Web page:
‘Insidious’ Revisited

         
 

20 October 2011| No Comments     by Sean Chavel

 

For horror, stay home from theaters this Halloween and put on Insidious. When it came out on April Fool’s Day earlier this year, it lit fire at the box office. I can see why. Patrick Wilson and Rose Byrne star as parents who try to protect their child from phantoms that have confined the boy’s soul, with further plans to overtake his human body. In short, it is the only full-blown horror movie this year that scares you silly. Hokum it is, but it’s intense enough to make you surrender your reservations at least while it plays. Looking at the movie again, I think why it works is simply this: The cinematography is really, really first-rate. An intoxication really, something that is reminiscent of other cinematic head-trips like “Jacob’s Ladder” (1990) or “Altered States” (1980).

Insidious Part One

I just saw the new remake of “The Thing” and the camera bobbles up and down, and side to side, with too many close-ups that asphyxiate the actors. I hate how today’s commercial movie directors move their camera too damn much as well.

Now with “Insidious,” I cannot lie. James Wan the director does move the camera more often than not. But I realized the difference is that he knows how to move his camera with swoony ominousness. When he uses the camera to follow Rose Byrne and then lets the camera ascend up the stairs, it creates a consternation and foreboding. Her baby’s up there and there are demonic sounds that came from the walkie talkie, so she has to go.

I noticed this time that Wan uses a wide angle lens for nearly the entire movie. When he frames a person in the middle of his shot, and moves or sways the camera from there, it makes the content on the left and right of the frame have a sudden mystery. Because your eyes look here and there, waiting for anything to pop up. Look at how distressing it is watching Patrick Wilson, as the dad, sitting in the sofa while under hypnosis, and how much you peer on the left and right of that chair, ever so slightly out of focus and marked by indeterminate shadows. Referencing the poorness of “The Thing” once again, the director of that film uses poor imagination in photographing the monster – his angles and lenses are all very restrictive and you what you see up the middle of the shot is what you get.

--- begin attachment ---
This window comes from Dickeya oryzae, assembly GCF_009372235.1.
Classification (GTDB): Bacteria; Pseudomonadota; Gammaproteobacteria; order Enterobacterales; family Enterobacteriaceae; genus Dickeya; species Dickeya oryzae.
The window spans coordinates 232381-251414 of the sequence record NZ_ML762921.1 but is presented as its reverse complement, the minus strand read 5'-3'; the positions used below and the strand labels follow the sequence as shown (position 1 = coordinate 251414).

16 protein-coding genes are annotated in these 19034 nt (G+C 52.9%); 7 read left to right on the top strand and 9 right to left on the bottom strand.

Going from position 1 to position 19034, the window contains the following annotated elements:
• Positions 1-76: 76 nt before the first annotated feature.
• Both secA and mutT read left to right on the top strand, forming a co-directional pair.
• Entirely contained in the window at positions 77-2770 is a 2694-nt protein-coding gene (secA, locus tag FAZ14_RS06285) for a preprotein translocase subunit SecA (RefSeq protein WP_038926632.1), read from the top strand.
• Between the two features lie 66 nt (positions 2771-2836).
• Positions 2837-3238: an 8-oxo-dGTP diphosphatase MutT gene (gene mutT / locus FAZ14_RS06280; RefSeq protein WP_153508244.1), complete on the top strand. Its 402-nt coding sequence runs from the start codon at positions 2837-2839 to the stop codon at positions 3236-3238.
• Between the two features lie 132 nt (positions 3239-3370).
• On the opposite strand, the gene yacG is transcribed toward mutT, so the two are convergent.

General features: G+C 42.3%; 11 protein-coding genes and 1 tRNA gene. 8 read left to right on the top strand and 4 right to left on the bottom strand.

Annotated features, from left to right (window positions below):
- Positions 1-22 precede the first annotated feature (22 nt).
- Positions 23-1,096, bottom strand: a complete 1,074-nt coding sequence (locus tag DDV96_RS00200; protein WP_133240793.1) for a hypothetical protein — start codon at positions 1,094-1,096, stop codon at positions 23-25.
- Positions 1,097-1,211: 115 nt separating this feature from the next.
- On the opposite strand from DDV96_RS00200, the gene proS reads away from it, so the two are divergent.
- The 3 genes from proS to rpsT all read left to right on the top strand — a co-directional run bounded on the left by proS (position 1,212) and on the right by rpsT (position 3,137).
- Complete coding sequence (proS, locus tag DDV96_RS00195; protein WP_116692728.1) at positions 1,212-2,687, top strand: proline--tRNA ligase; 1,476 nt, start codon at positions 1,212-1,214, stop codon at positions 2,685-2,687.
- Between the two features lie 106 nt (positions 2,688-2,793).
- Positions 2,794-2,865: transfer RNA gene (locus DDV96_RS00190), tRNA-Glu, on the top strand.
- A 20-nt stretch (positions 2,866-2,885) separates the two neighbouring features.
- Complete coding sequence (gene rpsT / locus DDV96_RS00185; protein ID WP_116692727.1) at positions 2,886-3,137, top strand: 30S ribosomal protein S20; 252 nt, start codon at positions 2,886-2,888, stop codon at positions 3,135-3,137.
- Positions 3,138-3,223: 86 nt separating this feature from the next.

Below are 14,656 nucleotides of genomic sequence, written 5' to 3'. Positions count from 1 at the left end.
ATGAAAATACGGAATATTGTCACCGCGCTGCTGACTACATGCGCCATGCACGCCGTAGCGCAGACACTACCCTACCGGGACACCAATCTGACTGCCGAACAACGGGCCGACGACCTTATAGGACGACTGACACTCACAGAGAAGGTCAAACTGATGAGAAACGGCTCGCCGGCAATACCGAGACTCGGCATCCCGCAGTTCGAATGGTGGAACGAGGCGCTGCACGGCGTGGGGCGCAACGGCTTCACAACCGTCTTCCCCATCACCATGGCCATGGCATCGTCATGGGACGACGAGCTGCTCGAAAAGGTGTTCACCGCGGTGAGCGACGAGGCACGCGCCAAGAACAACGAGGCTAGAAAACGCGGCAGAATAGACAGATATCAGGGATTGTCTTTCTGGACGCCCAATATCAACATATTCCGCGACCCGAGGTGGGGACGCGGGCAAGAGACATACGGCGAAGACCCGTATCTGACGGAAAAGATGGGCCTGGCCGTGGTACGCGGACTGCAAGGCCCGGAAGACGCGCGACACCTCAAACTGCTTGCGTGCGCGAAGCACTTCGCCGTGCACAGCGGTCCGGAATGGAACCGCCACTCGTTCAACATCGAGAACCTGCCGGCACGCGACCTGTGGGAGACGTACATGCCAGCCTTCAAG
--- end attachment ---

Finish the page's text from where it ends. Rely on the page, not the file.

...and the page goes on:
The opening credits of “Insidious” are immediately entertaining, and spooky. The first séance presided by Lin Shaye as the psychic has a propulsive fury to it, Wan gives you a feeling as if the whole room is spinning. But it is the “astro-traveler” climax that puts you into giddy terror, a sequence so long that you find yourself amusingly counting how many times you scream. Wan uses colored smoke-stacks and lighting techniques that are either green-nausea or red-inferno suggestive. It’s not quite the Hell that I experienced on the big screen with images blown up in ghastly exaggerations on a 70-foot high screen, but on home video it is still so powerful it’s nothing less than a trance-out.

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Sean Chavel

About The Author / Sean Chavel

Sean Chavel is a Hollywood based author and movie reviewer. He is the Executive Director of flickminute.com, a new website that has adapted the movie review site genre by introducing moodbased and movie experience based reviews.

 

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